For my next review during this period of staying home and not being able to visit a movie theater, I would like to write about a score that is not new, but still recent. At the end of 2019, I was simply too busy to write about the music from the latest Star Wars live-action show The Mandalorian by Oscar-winning composer Ludwig Göransson, and now is a perfect time to do so. The Mandalorian is a television series that airs exclusively on Disney+ and it tells the story of a mysterious Mandalorian warrior. With a show set in the Star Wars universe, you would expect a score with a specific orchestral style, just like the ones John Williams has written during the last four decades, but knowing what Göransson has created during his career, you are never sure.
The way this music was released is quite unusual. After each episode had aired, Disney would immediately digitally release the music for it. The first season consists of 8 episodes, so-called chapters, resulting in eight digital albums. For this review we take a look at The Mandalorian: Chapter 1 in more detail, give some quick thoughts on the other seven chapters and finish the review with my conclusion about the music for this show.
The main reasons why I want to discuss this series of albums are the main themes, which can be heard in the last track of this album, titled “The Mandalorian.” The first main theme can be heard at the start with a simple musical pattern performed on a bass recorder (the wooden flute) with a lot of reverb. Other recorders with a higher pitch join in, resulting in a unique and intriguing sound. I have the impression that the simple recorder sounds are used to portray the man under the helmet, who, according to the Mandalorian rules in the show, is only allowed to remove it when he’s alone. Since other people like to call him “Mando,” I will call this gorgeous and intriguing melody the Mando theme. Right after the first second of this track, I knew that Göransson had gone for a totally different style than the orchestral style Williams has used over the many decades and that other composers liked to mimic in their Star Wars movies, games or television shows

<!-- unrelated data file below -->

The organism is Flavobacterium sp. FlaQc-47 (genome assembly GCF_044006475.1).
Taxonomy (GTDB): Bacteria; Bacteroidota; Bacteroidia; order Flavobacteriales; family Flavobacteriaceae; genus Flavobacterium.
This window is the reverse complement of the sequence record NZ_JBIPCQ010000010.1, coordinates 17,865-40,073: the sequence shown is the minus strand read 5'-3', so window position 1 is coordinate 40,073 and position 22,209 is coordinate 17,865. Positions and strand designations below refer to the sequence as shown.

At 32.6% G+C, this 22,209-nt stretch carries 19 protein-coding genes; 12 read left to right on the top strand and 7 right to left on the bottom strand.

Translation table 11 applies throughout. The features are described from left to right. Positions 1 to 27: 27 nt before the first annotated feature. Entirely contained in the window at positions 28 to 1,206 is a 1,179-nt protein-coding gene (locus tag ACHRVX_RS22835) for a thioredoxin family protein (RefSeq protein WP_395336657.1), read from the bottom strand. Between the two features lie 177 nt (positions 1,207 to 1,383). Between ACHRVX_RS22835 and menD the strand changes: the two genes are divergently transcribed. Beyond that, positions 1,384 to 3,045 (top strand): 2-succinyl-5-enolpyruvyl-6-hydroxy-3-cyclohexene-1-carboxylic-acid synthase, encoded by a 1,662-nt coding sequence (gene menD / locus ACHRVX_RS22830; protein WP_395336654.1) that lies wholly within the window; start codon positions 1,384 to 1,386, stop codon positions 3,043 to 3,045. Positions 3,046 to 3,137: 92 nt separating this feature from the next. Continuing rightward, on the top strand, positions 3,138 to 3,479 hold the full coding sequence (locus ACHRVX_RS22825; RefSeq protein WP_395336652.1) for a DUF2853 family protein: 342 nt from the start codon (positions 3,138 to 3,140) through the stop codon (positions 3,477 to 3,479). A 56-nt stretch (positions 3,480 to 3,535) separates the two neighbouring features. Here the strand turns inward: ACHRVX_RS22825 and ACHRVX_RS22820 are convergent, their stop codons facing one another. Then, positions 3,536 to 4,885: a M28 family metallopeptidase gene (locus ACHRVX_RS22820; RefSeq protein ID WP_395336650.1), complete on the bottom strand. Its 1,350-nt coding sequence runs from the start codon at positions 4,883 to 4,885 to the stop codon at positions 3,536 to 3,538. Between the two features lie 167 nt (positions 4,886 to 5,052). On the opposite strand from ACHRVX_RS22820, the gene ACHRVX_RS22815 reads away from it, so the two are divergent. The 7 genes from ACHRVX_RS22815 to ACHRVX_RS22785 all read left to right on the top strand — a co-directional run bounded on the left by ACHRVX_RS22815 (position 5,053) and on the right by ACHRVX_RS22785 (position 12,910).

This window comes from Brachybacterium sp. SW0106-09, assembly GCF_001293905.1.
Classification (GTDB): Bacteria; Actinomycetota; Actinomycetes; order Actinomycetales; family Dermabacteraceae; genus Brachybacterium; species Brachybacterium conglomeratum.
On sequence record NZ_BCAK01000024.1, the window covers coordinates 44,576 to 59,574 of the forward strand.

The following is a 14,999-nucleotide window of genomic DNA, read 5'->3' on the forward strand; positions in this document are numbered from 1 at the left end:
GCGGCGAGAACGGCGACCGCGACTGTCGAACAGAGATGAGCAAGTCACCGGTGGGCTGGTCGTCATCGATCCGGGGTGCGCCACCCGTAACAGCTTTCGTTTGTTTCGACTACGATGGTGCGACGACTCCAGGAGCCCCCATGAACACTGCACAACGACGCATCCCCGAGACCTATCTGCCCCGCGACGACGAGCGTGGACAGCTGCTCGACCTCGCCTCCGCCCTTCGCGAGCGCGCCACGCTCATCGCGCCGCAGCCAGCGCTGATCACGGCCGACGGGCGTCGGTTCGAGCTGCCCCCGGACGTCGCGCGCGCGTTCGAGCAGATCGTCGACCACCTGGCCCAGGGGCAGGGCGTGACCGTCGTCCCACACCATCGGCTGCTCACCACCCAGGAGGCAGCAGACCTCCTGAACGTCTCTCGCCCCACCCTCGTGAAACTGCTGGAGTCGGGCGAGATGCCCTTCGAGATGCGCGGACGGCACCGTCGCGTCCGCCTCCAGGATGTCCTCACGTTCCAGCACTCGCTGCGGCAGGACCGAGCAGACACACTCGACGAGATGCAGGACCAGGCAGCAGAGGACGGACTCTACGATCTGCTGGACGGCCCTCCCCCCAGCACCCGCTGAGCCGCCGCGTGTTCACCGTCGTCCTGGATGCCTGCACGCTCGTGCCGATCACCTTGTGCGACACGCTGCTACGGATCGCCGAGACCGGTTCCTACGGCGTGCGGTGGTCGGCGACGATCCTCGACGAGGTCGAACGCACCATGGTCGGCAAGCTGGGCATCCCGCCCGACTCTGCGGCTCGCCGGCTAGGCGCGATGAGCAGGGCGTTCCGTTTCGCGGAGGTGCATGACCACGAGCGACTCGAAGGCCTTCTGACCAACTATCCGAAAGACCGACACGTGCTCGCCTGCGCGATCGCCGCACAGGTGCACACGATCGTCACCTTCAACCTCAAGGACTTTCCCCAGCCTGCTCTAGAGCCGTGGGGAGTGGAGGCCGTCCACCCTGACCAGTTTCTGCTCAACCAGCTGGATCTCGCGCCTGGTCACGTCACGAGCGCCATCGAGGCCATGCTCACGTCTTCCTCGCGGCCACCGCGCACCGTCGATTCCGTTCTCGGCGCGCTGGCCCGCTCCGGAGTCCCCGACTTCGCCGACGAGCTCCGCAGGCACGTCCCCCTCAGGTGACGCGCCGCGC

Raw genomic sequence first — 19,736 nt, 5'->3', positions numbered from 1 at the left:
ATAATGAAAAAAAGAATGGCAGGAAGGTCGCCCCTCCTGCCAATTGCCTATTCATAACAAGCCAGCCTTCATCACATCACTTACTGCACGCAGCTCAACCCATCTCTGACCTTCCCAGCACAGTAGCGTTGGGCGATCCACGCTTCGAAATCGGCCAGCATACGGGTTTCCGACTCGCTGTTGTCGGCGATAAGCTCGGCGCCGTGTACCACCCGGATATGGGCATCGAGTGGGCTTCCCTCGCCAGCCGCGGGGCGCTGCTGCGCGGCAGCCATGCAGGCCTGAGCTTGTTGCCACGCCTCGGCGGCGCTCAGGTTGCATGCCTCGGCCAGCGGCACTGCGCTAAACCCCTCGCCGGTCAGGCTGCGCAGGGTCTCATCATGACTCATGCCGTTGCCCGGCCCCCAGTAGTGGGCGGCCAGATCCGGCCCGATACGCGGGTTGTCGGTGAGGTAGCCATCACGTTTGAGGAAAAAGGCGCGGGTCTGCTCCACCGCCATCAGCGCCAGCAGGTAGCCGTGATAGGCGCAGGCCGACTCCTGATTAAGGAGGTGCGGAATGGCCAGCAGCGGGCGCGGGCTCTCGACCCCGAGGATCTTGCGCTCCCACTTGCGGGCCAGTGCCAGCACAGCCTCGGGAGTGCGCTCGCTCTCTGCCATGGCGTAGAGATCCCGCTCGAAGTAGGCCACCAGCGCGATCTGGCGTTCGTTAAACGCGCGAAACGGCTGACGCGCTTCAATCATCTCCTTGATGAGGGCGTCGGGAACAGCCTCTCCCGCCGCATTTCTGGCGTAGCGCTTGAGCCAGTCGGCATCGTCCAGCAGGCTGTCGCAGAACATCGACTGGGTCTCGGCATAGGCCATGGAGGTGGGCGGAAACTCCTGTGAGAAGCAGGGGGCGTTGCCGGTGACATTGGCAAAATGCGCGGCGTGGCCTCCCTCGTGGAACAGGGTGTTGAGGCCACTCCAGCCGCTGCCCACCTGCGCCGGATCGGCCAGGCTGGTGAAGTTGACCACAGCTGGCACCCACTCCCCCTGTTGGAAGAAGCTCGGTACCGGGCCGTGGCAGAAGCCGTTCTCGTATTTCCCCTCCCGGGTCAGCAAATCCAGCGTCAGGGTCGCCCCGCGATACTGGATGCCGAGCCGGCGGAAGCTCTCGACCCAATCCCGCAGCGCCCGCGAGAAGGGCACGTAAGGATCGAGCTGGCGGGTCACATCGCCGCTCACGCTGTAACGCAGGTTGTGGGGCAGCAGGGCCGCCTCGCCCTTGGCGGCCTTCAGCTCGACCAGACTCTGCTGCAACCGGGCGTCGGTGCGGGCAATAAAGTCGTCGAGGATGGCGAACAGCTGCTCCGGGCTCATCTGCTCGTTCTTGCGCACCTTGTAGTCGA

After the brilliant start with the Mando theme in “The Mandalorian,” a heartbeat-like pulse starts together with a kind of an electric sounding howl and a guitar, as an introduction to the orchestral middle part playing on top of the beat. The orchestral part is superb and sounds very heroic, with the main focus on the brass. This part represents the warrior lifestyle of the Mandalorian people. You can hear the heroism, the power and the strength in this part of the theme, which I will be naming the Mandalorians theme from here on. The Mando theme also makes a brief return in this part, until the brass starts to play some sort of fantastic victory fanfare. The recorders from the Mando theme conclude the track by playing over the pulse together with electric guitars and other instruments.
The Mando and the Mandalorians themes are the foundation for the music of the first season, and will probably continue in the next seasons as well. The Mando theme can be heard, for example, in “Hey Mando!” and “Face to Face,” while in “Hammer Time” you hear a particularly magnificent version, played by the orchestra on a fantastic foundation of percussion.
In “You Are A Mandalorian” you can not only hear a full-blown orchestral version of the Mandalorians theme, but the Mando theme is integrated into it as well, played by the violins as a counter melody, suggesting to the audience that the man and the Mandalorian warrior are the same. The one last track from the first chapter I would like to mention is “Bounty Droid,” which starts off with heavy electronics, percussion and a fast pulse, before the orchestra begins to play long powerful chords over it, working to an amazing orchestral finale.